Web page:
Does Punishment Deter Crime?
Kylon D. Shipp
SOC 120 Week 6 Checkpoint
University of Phoenix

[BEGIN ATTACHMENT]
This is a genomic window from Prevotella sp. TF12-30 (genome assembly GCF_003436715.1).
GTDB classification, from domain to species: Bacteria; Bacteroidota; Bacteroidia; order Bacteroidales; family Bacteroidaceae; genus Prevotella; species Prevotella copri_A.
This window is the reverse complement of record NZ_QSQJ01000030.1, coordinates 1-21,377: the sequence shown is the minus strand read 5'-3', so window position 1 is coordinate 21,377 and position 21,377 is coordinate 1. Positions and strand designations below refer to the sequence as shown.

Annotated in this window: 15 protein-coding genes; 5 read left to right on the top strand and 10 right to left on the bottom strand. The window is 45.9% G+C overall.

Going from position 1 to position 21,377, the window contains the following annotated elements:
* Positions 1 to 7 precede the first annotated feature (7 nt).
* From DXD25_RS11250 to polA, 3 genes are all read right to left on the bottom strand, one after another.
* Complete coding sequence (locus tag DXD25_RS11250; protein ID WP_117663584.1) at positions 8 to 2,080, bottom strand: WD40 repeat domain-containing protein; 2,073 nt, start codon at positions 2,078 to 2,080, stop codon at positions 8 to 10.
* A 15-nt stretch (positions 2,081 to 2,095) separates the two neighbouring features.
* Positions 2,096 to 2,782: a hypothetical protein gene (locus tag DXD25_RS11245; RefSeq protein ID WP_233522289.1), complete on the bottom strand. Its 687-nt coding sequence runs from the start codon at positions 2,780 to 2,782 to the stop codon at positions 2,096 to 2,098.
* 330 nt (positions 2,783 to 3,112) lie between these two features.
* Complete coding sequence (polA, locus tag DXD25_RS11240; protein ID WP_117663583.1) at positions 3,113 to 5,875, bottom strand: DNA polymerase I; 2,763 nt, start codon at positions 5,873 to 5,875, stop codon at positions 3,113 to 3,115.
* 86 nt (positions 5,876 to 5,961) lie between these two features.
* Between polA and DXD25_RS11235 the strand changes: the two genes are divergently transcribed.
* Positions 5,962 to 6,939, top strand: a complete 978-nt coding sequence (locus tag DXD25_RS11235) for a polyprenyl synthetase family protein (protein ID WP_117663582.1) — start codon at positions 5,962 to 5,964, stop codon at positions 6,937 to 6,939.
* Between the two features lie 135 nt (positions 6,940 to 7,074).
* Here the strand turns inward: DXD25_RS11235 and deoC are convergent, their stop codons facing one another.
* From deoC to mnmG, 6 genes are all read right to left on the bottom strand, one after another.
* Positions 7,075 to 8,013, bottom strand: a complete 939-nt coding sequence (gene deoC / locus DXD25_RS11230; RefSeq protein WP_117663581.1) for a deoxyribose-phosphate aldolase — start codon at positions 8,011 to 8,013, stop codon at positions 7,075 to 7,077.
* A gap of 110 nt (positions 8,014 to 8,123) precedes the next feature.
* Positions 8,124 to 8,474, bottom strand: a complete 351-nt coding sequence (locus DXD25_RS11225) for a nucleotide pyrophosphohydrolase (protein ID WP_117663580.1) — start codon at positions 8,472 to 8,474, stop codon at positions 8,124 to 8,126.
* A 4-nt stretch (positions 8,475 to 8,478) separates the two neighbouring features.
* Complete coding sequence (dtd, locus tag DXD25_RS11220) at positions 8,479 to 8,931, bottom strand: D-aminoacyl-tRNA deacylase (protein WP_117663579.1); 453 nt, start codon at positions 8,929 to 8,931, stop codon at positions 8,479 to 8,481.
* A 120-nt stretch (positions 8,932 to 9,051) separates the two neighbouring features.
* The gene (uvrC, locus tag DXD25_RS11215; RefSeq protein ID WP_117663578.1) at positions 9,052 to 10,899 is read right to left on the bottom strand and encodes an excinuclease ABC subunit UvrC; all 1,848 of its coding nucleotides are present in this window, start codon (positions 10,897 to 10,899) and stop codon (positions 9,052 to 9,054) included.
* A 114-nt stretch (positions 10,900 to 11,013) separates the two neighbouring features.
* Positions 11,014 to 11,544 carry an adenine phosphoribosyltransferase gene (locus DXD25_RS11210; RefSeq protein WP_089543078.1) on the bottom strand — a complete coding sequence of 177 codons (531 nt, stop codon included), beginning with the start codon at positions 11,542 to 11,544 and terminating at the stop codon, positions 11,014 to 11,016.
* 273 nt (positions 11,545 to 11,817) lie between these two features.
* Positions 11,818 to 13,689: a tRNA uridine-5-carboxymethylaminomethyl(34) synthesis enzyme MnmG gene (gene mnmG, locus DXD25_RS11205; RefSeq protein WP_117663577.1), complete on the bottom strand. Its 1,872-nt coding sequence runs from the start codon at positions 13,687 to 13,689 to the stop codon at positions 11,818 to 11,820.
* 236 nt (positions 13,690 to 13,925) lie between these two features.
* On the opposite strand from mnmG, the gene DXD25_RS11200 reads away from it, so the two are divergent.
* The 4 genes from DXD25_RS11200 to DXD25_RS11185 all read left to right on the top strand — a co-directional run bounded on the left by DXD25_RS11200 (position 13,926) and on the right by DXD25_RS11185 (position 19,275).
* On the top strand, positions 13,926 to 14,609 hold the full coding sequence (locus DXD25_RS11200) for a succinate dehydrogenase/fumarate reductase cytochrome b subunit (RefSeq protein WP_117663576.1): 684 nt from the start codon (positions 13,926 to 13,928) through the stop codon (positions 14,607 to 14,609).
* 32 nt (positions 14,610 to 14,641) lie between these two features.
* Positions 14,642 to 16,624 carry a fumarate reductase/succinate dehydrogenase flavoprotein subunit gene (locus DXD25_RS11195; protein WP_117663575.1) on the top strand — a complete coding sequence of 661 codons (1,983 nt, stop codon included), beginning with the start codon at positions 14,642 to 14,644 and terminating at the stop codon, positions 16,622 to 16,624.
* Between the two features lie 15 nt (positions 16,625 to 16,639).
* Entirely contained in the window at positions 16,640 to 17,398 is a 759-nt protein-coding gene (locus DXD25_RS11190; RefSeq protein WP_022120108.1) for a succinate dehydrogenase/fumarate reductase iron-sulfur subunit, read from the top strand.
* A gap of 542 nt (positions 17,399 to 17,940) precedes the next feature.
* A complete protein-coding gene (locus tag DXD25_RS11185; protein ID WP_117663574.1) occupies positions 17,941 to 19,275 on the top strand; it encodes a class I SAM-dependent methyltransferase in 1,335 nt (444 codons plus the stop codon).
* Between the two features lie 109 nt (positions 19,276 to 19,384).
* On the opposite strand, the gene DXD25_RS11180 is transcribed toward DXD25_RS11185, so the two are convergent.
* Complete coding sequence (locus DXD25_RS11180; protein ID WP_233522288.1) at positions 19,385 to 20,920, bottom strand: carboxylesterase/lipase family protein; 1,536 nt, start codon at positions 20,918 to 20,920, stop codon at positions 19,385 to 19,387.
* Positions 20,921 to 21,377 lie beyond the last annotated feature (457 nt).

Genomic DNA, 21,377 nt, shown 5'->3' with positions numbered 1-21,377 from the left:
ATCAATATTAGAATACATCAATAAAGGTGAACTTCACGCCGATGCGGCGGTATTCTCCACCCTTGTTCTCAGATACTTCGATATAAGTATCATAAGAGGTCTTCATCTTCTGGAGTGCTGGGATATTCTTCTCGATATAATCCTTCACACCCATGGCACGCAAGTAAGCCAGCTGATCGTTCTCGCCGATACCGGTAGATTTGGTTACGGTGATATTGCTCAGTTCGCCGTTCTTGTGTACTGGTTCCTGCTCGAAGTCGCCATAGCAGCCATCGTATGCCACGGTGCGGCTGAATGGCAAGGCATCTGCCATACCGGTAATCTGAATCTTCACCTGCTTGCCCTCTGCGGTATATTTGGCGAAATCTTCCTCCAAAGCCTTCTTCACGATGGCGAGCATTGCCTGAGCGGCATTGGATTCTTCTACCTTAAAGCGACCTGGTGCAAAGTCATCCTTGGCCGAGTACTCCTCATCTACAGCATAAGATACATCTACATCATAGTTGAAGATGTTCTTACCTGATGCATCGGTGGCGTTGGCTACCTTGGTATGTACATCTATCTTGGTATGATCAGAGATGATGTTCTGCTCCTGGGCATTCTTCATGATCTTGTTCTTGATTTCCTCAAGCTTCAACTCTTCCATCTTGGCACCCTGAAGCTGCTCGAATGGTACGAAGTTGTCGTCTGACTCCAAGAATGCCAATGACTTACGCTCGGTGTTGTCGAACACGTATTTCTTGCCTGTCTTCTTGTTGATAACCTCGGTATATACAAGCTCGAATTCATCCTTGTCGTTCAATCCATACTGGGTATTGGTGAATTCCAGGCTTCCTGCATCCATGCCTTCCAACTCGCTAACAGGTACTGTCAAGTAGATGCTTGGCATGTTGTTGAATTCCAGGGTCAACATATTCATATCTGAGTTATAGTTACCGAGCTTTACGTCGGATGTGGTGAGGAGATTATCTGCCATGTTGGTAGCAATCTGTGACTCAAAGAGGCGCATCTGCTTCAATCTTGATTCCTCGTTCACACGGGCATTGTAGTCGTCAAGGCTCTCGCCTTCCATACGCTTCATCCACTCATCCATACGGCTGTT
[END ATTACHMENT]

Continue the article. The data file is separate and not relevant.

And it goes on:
A question that all criminal justice professionals ask themselves is whether or not our justice system is up to the challenge of doing what it originally set out to do: “protect society from criminals, to punish those who commit crimes, and to make criminals better able to return to society once they have finished their sentences” (Topsfield Foundation, 1996). Although the American system of justice has made great advancements in meeting these goals, one fact that exists is that placing criminals in prison does not benefit everyone. There are five goals of contemporary sentencing, and before we can discuss the ways in which placing criminals in prisons are not beneficial, we must understand these goals. Retribution is the sentencing goal that seeks revenge on a criminal. It corresponds to the “just deserts” model of sentencing due to the fact that it deems offenders responsible for their crimes. When an offender is punished under this model, they are said to have received their “just deserts” (Schmalleger, 2005). Imprisonment is the primary sentencing goal of this model. Yet, capital punishment has resulted in the ultimate retribution in more serious cases. Incapacitation seeks to protect society from dangerous criminals. Incapacitation differs from retribution in the sense that it only requires restraint and not punishment. Deterrence, also involves specific deterrence and general deterrence, and uses the “threat of punishment” to “inhibit criminal behavior” (Schmalleger, 2005). This goal goes hand in hand with incapacitation due to the fact that “specific deterrence can be achieved through incapacitating offenders” (Schmalleger, 2005). Rehabilitation, like deterrence, tries to decrease the number of criminal offenses. However, while deterrence builds on fear, rehabilitation works by educating criminals and promoting change within
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